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The origins the old family name Messershmidt can be found within medieval Austria. While the patronymic and metronymic surnames, which are derived from the name of the father and mother respectively, are the most common form of a hereditary surname in Germany, occupational surnames also emerged during the late Middle Ages. Many people, such as the Messershmidt family, adopted the name of their occupation as their surname. However, an occupational name did not become a hereditary surname until the office or type of employment became hereditary. The surname Messershmidt was an occupational name for a knife maker. Further research revealed that the name is derived from the Old German word messer, meaning knife, and is often attached to the word schmidt, meaning smith or craftsman.

Messershmidt Early Origins



The surname Messershmidt was first found in Austria, where this family became a prominent contributor to the development of the district from ancient times. Chronicles first mention Niklaus Messer of Freiburg in 1369, Peter Messersmidel of Iglau in 1385, and Johann Melczer der Messer of Breslau in 1370. Always prominent in social affairs, the name became an integral part of that turbulent region as it emerged to form alliances with other families within the Feudal System and the nation.

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Messershmidt Spelling Variations


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Messershmidt Spelling Variations



Many cultural groups lived in the German states in medieval times. Each had its own dialect and traditions, and unique variations of popular names. Low German, which is similar to contemporary Dutch, was spoken in Westphalia. German names are characterized by additions such as regional suffixes and phrases that tell something about the origin or background of its original bearer. Further contributing to the variation in German names was the fact that there were no spelling rules in medieval times: scribes recorded names according to their sound. The recorded spelling variations of Messershmidt include Messer, Messen, Messe, Messa, Meser, Messerer, Messerschmidt, Messerschmitt, Messerschmied, Messerle, Messerli, Messerlee, Messerly and many more.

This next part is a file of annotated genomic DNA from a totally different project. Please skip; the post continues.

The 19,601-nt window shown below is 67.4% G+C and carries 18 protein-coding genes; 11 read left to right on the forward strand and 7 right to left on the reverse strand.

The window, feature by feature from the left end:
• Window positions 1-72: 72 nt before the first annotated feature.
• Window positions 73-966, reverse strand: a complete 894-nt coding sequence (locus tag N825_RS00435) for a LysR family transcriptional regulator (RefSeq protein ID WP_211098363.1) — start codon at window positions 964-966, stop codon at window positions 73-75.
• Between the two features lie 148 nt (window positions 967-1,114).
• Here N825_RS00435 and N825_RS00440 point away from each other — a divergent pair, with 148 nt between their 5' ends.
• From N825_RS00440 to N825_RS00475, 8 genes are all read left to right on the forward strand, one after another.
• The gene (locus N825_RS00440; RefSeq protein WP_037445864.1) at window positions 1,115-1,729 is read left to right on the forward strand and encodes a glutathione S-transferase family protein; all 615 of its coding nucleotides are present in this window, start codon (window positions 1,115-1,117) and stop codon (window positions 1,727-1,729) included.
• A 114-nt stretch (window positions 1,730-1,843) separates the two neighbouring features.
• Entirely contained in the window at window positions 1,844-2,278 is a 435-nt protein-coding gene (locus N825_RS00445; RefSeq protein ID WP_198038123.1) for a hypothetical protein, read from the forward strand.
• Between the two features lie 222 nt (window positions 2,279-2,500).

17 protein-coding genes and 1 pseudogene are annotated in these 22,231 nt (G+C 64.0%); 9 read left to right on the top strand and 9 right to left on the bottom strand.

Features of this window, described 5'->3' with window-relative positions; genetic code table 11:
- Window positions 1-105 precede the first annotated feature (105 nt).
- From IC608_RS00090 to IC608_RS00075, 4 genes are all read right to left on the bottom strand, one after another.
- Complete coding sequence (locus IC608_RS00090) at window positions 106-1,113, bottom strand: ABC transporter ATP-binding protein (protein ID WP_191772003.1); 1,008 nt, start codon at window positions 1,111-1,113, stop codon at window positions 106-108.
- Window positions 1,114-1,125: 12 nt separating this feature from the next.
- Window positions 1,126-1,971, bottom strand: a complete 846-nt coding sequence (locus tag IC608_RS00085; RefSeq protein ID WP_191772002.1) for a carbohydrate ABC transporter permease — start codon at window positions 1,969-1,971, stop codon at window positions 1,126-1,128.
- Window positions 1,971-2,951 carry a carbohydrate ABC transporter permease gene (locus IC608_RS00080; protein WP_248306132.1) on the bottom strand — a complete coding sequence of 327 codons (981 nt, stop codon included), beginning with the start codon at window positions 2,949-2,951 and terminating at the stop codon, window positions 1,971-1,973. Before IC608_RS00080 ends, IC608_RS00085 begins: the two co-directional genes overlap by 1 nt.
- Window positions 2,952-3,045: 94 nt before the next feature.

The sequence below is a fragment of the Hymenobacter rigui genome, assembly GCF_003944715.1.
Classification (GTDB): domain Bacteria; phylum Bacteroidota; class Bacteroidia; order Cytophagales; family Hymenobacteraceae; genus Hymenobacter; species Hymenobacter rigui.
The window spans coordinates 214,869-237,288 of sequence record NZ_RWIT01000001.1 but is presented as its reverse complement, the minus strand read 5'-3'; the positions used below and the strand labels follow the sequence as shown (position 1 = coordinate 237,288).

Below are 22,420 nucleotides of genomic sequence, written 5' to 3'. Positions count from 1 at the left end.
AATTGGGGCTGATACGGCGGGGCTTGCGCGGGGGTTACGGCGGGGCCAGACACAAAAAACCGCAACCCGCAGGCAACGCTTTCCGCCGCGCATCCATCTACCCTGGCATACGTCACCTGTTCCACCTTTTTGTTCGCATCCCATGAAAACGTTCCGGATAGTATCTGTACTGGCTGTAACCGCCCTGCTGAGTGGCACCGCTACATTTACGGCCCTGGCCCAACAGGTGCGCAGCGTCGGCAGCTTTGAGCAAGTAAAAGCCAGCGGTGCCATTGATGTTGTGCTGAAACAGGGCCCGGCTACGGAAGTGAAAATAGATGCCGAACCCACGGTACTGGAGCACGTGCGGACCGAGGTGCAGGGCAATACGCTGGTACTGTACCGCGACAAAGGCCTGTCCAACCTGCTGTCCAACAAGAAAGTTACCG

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Messershmidt Early History


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Messershmidt Early History



This web page shows only a small excerpt of our Messershmidt research. Another 259 words (18 lines of text) covering the years 1835, 1685, 1735 and 1835 are included under the topic Early Messershmidt History in all our PDF Extended History products and printed products wherever possible.

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Messershmidt Early Notables (pre 1700)


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Messershmidt Early Notables (pre 1700)



During this period prominent bearers of the name Messershmidt were Daniel Gottlieb Messerschmidt (1685-1735), a German physician, naturalist and geographer; Lord Messerschmidt, the Lord of Wittbeck and...